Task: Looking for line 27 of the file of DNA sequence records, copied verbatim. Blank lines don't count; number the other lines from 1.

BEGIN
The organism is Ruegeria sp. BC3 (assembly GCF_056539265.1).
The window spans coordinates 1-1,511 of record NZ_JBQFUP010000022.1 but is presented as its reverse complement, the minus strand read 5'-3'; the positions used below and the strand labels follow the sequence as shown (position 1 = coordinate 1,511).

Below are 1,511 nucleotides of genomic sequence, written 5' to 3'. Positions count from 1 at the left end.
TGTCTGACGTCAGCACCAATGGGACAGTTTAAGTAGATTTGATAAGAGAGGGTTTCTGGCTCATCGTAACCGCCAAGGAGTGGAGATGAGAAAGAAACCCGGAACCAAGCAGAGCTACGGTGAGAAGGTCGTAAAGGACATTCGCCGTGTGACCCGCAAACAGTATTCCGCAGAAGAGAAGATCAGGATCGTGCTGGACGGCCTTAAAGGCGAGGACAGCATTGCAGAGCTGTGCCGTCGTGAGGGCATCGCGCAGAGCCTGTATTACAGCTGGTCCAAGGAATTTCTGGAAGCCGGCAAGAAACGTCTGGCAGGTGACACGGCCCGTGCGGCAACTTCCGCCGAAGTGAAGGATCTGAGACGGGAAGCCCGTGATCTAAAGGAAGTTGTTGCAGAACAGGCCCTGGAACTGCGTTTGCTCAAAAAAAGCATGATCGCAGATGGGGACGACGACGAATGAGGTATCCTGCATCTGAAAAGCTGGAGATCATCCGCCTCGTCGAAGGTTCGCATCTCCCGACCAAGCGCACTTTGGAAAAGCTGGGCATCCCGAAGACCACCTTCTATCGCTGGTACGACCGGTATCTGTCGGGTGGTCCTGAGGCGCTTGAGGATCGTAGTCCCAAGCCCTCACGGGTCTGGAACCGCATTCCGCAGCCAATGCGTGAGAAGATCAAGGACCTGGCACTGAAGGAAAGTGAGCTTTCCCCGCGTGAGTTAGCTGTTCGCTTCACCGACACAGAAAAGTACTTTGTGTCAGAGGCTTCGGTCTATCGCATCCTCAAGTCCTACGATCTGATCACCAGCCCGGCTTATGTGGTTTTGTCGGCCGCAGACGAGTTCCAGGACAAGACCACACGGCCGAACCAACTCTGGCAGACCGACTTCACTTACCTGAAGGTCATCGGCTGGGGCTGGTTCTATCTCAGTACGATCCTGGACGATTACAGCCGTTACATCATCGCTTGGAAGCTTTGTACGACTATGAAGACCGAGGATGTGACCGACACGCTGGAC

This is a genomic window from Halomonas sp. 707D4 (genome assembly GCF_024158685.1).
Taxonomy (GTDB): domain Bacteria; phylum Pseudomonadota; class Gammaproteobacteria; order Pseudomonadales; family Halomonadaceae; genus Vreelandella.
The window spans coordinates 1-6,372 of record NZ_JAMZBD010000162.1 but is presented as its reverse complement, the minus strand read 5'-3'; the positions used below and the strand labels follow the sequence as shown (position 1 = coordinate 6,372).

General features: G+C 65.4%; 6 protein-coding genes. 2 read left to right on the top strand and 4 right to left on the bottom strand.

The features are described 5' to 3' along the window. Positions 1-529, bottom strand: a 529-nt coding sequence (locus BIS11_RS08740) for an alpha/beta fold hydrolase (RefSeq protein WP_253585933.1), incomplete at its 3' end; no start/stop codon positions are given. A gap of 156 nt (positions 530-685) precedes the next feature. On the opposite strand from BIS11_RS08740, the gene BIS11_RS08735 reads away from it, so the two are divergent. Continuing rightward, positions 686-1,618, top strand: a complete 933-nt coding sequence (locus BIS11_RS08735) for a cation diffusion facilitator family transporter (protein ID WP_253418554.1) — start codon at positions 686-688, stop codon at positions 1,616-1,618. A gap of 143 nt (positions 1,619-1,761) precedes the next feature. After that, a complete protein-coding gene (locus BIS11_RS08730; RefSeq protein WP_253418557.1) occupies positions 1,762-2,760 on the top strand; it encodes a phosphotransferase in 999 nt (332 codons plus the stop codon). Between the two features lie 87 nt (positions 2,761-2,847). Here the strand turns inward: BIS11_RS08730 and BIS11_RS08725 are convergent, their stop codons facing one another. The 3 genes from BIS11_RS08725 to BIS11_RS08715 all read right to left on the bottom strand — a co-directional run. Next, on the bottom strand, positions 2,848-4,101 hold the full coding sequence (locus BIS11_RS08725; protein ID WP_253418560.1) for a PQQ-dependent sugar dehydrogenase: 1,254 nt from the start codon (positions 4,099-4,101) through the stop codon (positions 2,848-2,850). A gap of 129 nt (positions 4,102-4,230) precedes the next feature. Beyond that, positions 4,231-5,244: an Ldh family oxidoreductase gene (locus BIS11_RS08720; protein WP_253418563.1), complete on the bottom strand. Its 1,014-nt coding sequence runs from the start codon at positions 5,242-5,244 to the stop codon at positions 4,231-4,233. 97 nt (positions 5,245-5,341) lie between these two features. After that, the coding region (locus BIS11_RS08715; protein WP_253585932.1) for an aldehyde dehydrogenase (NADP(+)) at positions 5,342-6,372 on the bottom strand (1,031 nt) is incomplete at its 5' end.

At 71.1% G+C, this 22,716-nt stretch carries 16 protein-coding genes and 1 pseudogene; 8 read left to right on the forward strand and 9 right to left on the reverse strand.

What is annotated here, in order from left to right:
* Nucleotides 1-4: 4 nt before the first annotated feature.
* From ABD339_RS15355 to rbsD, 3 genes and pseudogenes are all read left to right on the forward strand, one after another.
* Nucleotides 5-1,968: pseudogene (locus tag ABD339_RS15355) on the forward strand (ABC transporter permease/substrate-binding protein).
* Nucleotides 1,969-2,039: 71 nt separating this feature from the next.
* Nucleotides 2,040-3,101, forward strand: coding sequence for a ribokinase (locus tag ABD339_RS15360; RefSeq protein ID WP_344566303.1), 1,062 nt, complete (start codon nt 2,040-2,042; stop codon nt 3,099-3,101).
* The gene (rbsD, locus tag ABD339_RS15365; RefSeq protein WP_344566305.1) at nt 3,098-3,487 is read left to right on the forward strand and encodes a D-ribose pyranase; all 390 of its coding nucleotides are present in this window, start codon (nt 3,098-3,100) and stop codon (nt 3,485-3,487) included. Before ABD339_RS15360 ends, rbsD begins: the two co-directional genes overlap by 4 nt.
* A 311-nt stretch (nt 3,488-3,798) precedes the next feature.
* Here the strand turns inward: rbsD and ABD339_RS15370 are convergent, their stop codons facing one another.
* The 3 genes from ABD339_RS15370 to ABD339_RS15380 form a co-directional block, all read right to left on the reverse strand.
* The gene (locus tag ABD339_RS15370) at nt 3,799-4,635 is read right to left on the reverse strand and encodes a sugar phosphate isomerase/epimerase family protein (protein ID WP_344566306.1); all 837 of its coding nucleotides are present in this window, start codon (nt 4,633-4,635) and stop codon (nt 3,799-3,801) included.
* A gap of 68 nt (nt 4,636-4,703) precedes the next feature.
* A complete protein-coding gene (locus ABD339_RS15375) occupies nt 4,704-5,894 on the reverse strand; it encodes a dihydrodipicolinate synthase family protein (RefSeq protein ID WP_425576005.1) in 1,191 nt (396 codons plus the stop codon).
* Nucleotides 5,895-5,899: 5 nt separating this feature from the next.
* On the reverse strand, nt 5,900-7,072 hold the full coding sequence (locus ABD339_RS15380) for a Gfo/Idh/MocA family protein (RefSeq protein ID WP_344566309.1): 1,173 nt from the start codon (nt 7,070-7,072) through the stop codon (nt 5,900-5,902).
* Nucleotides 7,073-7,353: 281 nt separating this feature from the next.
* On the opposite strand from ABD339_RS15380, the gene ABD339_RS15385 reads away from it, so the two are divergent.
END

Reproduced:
* On the opposite strand from ABD339_RS15380, the gene ABD339_RS15385 reads away from it, so the two are divergent.